harmonization most outweigh any potential downsides? \20\ Are there any

    areas where you believe the likely benefits of ``optimal'' market-

    specific regulation outweigh the likely benefits of harmonization?

    ---------------------------------------------------------------------------

    \20\ In particular, please identify any potential opportunities

    for regulatory arbitrage or impediments to the achievement of

    consistent regulatory standards across jurisdictions.

    ---------------------------------------------------------------------------

    6. In the United States, what steps should or could be taken to

    better harmonize statutory requirements under the Dodd-Frank Act with

    statutory requirements implemented in other jurisdictions?

    7. In the United States, what steps could be taken to harmonize

    CFTC or SEC regulations with regulations promulgated by authorities in

    other jurisdictions?

    G. Swap Market Information

    1. Please identify major organized markets and electronic execution

    facilities (and the Swaps-related regulator(s) for each) for the

    trading of Swaps.

    a. For each market or facility, please provide a listing and

    description of the major contract classes and subclasses, such as

    credit default swaps (CDS),\21\ equity swaps, currency swaps, interest

    rate swaps (IRS),\22\ and commodity swaps;

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    \21\ For CDS, include: corporate single name, sovereign single

    name, multi-name, index; CDS on domestic and non-domestic reference

    assets (classified by country, in the latter case); and CDS between

    domestic and non-domestic participants (classified by country, in

    the latter case).

    \22\ For IRS, include: underlying currency, structure, and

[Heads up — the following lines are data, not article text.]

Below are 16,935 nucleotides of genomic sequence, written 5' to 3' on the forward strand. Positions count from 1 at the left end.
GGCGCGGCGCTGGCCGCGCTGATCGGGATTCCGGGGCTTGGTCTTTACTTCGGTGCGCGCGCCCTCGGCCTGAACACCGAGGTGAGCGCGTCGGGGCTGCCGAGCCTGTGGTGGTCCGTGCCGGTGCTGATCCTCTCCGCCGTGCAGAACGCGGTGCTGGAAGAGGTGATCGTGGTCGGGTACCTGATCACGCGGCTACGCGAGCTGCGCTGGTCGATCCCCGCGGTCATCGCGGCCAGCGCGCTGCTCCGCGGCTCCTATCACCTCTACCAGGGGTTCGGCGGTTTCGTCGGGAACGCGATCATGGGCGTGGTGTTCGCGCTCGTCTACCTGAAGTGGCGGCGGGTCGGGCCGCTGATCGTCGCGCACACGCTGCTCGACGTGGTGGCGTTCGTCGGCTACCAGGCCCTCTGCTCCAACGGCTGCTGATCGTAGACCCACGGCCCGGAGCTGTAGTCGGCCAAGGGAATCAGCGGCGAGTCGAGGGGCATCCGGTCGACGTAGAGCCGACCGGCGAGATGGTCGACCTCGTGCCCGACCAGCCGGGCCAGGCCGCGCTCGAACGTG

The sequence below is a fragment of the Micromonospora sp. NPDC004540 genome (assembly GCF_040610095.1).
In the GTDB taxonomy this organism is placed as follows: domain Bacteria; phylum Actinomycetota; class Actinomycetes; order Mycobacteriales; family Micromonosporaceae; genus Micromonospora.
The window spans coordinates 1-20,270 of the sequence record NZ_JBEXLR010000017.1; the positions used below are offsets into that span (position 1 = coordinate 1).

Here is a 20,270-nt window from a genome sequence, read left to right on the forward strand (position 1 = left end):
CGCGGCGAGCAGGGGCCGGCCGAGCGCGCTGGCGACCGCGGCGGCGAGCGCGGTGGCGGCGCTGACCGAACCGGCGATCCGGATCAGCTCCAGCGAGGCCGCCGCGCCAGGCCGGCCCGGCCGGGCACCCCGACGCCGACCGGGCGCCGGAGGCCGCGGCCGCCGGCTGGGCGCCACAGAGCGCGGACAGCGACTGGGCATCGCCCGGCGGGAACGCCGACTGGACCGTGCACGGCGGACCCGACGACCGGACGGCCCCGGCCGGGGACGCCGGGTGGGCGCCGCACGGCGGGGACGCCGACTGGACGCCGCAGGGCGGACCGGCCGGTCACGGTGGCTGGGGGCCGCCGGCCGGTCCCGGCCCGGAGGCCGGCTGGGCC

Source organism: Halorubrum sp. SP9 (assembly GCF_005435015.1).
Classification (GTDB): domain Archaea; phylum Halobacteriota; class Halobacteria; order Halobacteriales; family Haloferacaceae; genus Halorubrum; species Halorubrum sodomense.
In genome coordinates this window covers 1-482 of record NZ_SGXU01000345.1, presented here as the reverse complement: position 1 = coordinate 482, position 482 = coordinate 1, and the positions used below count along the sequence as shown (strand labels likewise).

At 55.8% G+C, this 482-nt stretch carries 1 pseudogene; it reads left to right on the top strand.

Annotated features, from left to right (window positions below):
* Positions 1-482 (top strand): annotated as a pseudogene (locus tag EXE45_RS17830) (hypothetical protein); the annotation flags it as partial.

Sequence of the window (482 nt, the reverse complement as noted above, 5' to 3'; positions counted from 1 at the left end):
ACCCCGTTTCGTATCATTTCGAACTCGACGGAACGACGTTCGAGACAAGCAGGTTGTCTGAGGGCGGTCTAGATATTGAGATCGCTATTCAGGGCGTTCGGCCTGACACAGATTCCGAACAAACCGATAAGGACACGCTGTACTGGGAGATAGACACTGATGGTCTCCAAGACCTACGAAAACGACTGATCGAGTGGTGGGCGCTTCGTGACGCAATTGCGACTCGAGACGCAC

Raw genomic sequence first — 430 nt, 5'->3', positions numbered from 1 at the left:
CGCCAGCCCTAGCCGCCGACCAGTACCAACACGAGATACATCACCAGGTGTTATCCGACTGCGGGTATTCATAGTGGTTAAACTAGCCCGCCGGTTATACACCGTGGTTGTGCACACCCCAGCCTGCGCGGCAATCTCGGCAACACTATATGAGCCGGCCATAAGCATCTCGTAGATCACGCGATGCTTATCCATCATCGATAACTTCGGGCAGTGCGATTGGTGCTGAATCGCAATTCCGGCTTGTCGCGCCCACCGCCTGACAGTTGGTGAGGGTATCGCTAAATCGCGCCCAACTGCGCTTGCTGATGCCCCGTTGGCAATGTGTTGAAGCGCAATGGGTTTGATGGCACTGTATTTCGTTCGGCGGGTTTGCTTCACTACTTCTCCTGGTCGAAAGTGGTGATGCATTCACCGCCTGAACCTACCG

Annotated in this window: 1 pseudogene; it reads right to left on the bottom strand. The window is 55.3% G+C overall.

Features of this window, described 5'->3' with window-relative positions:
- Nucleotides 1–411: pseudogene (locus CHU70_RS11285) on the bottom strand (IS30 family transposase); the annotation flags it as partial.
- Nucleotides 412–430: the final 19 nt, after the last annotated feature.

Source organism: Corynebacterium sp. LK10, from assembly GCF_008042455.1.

maturity.

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    b. For classes and subclasses of contracts identified in paragraph

    a above, please provide:

    i. The trading volumes in 2009, 2010, and year-to-date; and

    ii. The outstanding notional values at year-end 2008, 2009, 2010,

    and the most recent available.

    2. Please identify major dealers participating in Swap markets (and

    the Swap-related regulator(s) for each).

    3. Please identify major central counterparties (and the Swap-

    related regulator(s) for each) for the clearing of Swaps.

    a. For each central counterparty, please provide a listing and

    description of the major classes and subclasses of cleared Swap

    contracts, such as CDS, equity swaps, currency swaps, IRS, and

    commodity swaps;

    b. For classes and subclasses of contracts identified in paragraph

    a above, please provide:

    i. The clearing volumes for 2009, 2010, and year-to-date; and

    ii. The outstanding notional values at year-end 2008, 2009, 2010,

    and the most recent available;

    c. For each central counterparty, please provide:

    i. A description of the method used to clear Swaps;

    ii. A description of the systems used to establish margin on

    individual Swaps and on Swap portfolios; and

    iii. The name of each major clearing member of the central

    counterparty (and the Swap-related regulator(s) for each).

    Issued in Washington, DC, on July 20, 2011, by the Commodity

    Futures Trading Commission.

    David A. Stawick,

    Secretary.

    Issued in Washington, DC, on July 20, 2011, by the Securities

    and Exchange Commission.

    Elizabeth M. Murphy,

    Secretary.

    [FR Doc. 2011-18763 Filed 7-25-11; 8:45 am]

    BILLING CODE 8011-01-P; 6351-01-P

    Last Updated: July 26, 2011